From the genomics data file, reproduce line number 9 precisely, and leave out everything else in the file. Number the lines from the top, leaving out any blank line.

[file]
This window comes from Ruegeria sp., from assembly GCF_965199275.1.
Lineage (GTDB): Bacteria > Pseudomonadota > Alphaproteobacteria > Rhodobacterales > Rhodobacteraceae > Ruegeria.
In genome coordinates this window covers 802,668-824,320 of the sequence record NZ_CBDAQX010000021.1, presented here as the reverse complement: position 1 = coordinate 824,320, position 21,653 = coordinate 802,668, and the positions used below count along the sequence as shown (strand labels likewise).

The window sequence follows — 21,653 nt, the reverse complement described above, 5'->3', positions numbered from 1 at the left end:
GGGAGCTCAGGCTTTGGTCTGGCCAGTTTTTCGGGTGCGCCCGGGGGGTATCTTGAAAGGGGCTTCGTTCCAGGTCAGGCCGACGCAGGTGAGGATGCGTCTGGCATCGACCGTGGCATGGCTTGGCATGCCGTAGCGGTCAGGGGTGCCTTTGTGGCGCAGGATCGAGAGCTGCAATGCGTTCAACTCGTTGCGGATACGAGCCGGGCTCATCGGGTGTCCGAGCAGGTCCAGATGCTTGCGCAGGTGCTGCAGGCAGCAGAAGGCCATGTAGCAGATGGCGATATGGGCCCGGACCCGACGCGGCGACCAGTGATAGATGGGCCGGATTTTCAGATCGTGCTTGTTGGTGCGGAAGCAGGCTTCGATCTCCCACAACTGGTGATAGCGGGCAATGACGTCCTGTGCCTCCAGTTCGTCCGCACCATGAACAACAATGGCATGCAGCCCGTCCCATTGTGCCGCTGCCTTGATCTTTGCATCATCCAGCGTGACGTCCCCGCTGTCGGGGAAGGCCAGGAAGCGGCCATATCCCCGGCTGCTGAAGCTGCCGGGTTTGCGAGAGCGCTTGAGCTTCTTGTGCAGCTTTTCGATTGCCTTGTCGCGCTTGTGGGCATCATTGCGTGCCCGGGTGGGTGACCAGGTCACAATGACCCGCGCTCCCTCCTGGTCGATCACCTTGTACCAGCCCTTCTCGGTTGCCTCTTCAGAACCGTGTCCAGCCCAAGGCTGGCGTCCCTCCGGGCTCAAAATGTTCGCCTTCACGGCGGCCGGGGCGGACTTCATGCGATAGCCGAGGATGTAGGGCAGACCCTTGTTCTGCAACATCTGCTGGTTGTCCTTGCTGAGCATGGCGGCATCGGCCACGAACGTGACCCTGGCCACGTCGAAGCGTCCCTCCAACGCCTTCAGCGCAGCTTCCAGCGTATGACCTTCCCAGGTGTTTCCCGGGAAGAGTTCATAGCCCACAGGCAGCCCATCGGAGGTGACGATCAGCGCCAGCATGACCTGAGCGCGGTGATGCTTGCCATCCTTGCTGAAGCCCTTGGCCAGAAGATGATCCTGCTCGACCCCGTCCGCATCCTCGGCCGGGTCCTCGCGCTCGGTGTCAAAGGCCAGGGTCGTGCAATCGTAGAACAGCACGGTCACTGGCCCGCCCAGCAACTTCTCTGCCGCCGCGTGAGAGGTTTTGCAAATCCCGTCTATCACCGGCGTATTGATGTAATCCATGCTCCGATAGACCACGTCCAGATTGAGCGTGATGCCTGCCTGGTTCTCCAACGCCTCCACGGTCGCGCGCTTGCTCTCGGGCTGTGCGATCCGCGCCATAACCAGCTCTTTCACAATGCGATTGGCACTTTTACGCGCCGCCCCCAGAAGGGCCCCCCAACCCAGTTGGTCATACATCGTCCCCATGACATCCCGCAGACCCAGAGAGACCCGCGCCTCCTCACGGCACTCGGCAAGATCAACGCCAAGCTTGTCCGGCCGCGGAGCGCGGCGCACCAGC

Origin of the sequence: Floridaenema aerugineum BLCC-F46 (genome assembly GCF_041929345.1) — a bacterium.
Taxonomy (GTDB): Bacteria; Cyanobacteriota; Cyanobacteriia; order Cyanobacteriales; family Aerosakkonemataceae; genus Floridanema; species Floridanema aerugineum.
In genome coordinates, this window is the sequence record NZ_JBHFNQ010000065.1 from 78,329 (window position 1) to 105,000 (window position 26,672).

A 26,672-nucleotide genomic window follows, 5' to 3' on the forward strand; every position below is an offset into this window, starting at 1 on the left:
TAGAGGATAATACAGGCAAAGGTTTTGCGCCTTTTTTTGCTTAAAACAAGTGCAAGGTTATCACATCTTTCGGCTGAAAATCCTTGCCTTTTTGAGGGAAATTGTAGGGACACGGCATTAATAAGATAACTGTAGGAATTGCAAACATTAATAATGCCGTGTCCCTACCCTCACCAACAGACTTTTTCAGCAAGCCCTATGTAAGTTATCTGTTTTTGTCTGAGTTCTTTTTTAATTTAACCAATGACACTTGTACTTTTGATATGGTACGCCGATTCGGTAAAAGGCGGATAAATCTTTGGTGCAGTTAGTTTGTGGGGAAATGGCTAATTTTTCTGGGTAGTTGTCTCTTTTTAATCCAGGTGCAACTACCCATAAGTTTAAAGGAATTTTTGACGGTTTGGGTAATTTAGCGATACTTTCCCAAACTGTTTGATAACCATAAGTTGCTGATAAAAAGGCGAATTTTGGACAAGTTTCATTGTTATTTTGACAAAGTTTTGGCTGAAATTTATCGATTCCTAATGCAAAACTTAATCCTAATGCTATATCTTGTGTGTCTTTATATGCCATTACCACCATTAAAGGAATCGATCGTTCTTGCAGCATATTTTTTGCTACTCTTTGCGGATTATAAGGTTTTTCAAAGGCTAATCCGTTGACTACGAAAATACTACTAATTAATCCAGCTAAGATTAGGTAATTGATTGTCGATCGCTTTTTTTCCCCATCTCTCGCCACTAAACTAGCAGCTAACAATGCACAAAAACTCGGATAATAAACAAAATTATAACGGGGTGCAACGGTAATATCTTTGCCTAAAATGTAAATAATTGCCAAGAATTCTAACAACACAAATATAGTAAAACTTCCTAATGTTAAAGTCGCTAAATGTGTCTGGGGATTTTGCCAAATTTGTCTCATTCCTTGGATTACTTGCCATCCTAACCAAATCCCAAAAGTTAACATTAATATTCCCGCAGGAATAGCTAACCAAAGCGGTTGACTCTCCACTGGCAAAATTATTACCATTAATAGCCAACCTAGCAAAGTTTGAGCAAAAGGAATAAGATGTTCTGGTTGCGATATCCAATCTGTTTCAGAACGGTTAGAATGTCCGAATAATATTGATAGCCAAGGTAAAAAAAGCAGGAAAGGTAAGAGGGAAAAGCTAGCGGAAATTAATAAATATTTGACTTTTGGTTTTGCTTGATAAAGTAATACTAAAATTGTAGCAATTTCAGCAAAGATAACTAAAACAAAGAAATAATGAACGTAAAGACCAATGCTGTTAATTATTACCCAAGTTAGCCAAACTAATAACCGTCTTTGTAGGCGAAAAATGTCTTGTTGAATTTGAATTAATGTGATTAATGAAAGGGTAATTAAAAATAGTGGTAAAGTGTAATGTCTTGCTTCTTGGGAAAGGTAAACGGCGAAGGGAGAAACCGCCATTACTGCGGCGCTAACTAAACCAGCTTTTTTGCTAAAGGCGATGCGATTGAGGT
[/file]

A 26,672-nucleotide genomic window follows, 5' to 3' on the forward strand; every position below is an offset into this window, starting at 1 on the left: